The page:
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James W. Sewall

 

James W. Sewall Company takes wind energy business to national summit

The geospatial, engineering and natural resource consulting firm James W. Sewall Company will promote Offshore Wind Energy GIS (OWEGIS) technology, aerial mapping, siting, and engineering services at the AWEA Offshore WINDPOWER Conference & Exhibition on October 11-13, in booth 331 at the Baltimore Convention Center in Maryland.

"Sewall has assisted in the development of 10 commercial-scale wind projects representing 300 wind turbines and over 600 mw of potential energy production," explains Director of Renewable Energy Services Patrick Graham. "Based on our experience in providing surveying, civil engineering, aerial mapping, GIS database and software development to wind developers onshore, we plan to be a serious player in the expanding US offshore wind market."

Sewall, working in partnership with the University of Maine through the Offshore Wind Development Initiative, has already brought the power of geospatial technology to the study of ocean renewable energy and wind power production potential in the Gulf of Maine (GoM). This technology--the Offshore Wind Energy GIS (OWEGIS)--is an innovative ecospatial information system that is being used to identify areas for offshore wind farm development and to rank their potential according to environmental, cultural, economic, and commercial impacts. Sewall, as a member of the DeepCwind Consortium, is currently applying OWEGIS to assist with the permitting of the first floating offshore wind project in North America. Sewall is also working with a consortium of organizations to apply the OWEGIS data architecture to exploring the siting of wind power projects in the Great Lakes.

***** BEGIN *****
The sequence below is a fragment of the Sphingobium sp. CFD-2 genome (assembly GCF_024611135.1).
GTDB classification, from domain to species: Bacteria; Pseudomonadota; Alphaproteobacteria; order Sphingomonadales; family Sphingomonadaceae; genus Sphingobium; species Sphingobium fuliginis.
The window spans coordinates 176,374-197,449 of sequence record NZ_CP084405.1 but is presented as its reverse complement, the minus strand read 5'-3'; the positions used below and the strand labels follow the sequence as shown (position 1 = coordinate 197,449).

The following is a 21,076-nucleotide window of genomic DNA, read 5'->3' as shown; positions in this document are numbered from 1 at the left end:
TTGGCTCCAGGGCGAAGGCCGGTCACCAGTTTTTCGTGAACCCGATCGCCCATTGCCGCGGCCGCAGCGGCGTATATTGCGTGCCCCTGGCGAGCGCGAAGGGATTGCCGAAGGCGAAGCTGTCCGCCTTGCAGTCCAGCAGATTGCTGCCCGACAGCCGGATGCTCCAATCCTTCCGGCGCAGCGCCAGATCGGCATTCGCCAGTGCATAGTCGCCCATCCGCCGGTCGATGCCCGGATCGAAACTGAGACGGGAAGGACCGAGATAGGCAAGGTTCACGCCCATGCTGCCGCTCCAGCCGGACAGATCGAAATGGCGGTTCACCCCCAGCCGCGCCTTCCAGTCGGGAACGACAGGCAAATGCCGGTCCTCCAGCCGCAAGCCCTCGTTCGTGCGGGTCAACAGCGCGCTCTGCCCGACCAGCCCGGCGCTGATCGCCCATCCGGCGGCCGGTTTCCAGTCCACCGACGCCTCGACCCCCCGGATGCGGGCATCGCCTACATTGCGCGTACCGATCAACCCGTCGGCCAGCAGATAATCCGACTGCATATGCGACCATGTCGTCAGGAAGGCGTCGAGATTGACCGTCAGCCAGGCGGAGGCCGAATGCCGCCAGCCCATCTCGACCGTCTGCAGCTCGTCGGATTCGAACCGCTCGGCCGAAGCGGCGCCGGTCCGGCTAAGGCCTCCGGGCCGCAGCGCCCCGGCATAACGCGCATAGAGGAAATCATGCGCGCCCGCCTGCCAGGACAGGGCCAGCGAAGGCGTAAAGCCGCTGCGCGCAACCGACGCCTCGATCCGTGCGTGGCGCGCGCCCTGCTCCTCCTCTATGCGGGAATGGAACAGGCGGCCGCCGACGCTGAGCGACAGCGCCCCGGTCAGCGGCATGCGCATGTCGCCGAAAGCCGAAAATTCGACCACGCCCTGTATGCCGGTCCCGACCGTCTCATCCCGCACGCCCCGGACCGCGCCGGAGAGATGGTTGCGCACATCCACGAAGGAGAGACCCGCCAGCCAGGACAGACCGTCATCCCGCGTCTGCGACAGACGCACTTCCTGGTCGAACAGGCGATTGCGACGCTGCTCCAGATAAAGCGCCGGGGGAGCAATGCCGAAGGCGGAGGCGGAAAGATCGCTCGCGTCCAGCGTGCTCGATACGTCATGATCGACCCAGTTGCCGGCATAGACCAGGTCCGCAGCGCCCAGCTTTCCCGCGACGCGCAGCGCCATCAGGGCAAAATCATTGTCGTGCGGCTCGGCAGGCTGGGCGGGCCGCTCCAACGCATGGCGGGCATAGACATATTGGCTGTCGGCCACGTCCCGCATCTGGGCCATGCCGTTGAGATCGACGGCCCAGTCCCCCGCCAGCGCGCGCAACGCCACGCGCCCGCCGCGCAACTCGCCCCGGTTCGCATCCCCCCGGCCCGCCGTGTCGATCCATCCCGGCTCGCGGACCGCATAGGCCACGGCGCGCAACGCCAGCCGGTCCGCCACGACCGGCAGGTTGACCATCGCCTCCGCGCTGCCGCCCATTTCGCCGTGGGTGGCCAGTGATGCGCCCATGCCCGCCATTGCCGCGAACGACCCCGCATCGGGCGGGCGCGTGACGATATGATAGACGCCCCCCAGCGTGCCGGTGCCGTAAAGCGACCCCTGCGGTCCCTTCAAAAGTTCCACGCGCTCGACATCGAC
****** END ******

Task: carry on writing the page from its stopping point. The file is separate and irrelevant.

Sewall has a long history of supporting traditional energy projects throughout the US. Most recently Sewall was commissioned by National Grid, an international investor-owned gas and electric utility that delivers electricity to 3.3 million customers in Massachusetts, New Hampshire, New York, and Rhode Island. The deliverables--aerial imagery of the entire route and mapping and orthos for five out of six substations along the route--were essential to National Grid's planning and engineering of future electric transmission projects in the region.

 

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